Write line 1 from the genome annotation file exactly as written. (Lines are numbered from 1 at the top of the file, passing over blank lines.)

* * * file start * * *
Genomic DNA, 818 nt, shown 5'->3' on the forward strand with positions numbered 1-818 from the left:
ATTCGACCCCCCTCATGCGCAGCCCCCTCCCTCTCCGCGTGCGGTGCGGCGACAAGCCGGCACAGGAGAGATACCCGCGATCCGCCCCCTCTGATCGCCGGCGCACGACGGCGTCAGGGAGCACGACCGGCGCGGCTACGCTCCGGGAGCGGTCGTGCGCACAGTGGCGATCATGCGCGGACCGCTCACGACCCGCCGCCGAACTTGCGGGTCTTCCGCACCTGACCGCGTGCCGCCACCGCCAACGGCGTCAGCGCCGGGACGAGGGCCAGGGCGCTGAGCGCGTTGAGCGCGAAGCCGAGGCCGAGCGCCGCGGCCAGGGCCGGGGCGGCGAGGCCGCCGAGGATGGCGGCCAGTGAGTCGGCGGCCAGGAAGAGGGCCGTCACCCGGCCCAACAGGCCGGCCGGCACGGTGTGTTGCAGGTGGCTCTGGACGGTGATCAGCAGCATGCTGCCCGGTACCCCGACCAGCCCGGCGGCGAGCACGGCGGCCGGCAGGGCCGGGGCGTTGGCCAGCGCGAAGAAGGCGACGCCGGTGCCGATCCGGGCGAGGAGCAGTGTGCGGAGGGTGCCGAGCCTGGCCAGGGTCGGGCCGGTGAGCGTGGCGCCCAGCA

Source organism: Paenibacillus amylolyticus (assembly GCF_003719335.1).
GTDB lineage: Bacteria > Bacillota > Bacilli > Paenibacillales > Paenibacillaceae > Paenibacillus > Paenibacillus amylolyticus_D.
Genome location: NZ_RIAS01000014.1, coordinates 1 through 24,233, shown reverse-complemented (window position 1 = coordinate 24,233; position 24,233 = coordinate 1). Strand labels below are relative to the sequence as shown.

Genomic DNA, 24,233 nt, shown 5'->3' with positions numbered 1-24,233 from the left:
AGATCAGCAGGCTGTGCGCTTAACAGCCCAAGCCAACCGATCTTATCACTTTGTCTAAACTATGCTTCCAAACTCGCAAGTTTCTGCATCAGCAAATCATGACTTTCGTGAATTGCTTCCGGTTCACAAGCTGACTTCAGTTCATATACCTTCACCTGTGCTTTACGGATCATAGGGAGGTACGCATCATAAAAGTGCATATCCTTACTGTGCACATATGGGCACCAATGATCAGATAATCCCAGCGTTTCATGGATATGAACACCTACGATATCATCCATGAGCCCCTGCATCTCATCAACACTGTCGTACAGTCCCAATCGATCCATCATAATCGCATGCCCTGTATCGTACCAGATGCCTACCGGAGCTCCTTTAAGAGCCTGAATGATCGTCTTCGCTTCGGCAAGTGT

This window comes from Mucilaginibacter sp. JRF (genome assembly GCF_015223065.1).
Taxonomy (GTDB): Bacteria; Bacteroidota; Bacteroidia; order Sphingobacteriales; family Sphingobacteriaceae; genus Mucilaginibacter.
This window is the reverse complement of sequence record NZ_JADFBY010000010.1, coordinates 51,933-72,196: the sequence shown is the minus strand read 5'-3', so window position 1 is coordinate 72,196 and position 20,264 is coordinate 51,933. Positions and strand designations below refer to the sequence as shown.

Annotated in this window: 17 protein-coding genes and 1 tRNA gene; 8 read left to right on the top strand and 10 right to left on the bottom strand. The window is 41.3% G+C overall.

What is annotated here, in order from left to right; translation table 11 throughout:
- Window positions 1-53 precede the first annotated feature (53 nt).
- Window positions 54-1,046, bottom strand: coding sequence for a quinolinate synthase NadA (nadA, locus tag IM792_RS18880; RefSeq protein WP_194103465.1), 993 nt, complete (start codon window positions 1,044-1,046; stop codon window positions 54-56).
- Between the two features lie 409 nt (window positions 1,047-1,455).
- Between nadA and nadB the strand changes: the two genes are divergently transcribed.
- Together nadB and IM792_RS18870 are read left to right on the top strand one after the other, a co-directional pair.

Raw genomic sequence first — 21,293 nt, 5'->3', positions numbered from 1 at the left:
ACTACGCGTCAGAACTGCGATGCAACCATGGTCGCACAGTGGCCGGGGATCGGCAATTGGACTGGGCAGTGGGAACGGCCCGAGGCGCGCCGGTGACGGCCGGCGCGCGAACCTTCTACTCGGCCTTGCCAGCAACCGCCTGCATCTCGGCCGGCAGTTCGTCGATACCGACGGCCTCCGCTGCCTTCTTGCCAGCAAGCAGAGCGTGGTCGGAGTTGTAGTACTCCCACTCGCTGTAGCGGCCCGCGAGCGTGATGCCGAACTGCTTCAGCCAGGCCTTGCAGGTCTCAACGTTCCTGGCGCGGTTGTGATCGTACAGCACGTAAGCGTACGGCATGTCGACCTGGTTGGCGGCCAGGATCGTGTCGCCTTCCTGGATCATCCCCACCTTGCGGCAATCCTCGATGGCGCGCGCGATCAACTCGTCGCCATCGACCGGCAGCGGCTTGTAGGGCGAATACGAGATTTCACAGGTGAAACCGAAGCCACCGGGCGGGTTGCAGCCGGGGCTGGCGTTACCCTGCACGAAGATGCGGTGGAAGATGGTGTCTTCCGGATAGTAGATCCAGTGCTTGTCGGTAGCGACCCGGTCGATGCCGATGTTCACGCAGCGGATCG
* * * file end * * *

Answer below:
Genomic DNA, 818 nt, shown 5'->3' on the forward strand with positions numbered 1-818 from the left: